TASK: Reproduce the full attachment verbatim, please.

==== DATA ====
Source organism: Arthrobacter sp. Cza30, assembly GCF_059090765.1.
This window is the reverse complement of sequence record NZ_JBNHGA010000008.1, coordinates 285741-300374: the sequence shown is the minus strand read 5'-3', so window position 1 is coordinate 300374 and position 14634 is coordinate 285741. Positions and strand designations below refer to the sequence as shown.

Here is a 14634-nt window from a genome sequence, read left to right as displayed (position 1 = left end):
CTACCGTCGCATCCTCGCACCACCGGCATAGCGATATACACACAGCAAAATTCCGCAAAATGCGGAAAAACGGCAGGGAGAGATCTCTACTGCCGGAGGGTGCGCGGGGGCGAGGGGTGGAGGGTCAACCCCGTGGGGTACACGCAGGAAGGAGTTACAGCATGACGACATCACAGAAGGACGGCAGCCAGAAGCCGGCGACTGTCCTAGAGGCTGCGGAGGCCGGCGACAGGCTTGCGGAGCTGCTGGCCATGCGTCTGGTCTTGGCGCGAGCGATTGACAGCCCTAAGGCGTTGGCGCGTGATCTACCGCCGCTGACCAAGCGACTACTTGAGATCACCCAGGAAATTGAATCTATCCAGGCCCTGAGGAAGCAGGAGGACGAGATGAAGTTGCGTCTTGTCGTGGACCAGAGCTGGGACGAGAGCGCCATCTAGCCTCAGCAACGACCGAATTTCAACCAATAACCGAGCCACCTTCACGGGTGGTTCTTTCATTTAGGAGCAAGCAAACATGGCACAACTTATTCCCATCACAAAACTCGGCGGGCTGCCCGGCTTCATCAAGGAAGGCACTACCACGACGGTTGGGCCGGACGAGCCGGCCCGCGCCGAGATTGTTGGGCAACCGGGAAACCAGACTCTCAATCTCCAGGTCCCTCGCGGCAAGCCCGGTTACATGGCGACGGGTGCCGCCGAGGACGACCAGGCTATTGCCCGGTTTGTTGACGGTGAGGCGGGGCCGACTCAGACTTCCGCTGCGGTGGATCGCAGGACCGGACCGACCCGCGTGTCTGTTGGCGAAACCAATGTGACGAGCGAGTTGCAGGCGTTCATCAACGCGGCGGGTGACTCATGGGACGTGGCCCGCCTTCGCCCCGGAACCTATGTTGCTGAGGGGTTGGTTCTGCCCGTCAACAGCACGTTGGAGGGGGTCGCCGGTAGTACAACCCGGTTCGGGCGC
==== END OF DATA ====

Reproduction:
Source organism: Arthrobacter sp. Cza30, assembly GCF_059090765.1.
This window is the reverse complement of sequence record NZ_JBNHGA010000008.1, coordinates 285741-300374: the sequence shown is the minus strand read 5'-3', so window position 1 is coordinate 300374 and position 14634 is coordinate 285741. Positions and strand designations below refer to the sequence as shown.

Here is a 14634-nt window from a genome sequence, read left to right as displayed (position 1 = left end):
CTACCGTCGCATCCTCGCACCACCGGCATAGCGATATACACACAGCAAAATTCCGCAAAATGCGGAAAAACGGCAGGGAGAGATCTCTACTGCCGGAGGGTGCGCGGGGGCGAGGGGTGGAGGGTCAACCCCGTGGGGTACACGCAGGAAGGAGTTACAGCATGACGACATCACAGAAGGACGGCAGCCAGAAGCCGGCGACTGTCCTAGAGGCTGCGGAGGCCGGCGACAGGCTTGCGGAGCTGCTGGCCATGCGTCTGGTCTTGGCGCGAGCGATTGACAGCCCTAAGGCGTTGGCGCGTGATCTACCGCCGCTGACCAAGCGACTACTTGAGATCACCCAGGAAATTGAATCTATCCAGGCCCTGAGGAAGCAGGAGGACGAGATGAAGTTGCGTCTTGTCGTGGACCAGAGCTGGGACGAGAGCGCCATCTAGCCTCAGCAACGACCGAATTTCAACCAATAACCGAGCCACCTTCACGGGTGGTTCTTTCATTTAGGAGCAAGCAAACATGGCACAACTTATTCCCATCACAAAACTCGGCGGGCTGCCCGGCTTCATCAAGGAAGGCACTACCACGACGGTTGGGCCGGACGAGCCGGCCCGCGCCGAGATTGTTGGGCAACCGGGAAACCAGACTCTCAATCTCCAGGTCCCTCGCGGCAAGCCCGGTTACATGGCGACGGGTGCCGCCGAGGACGACCAGGCTATTGCCCGGTTTGTTGACGGTGAGGCGGGGCCGACTCAGACTTCCGCTGCGGTGGATCGCAGGACCGGACCGACCCGCGTGTCTGTTGGCGAAACCAATGTGACGAGCGAGTTGCAGGCGTTCATCAACGCGGCGGGTGACTCATGGGACGTGGCCCGCCTTCGCCCCGGAACCTATGTTGCTGAGGGGTTGGTTCTGCCCGTCAACAGCACGTTGGAGGGGGTCGCCGGTAGTACAACCCGGTTCGGGCGC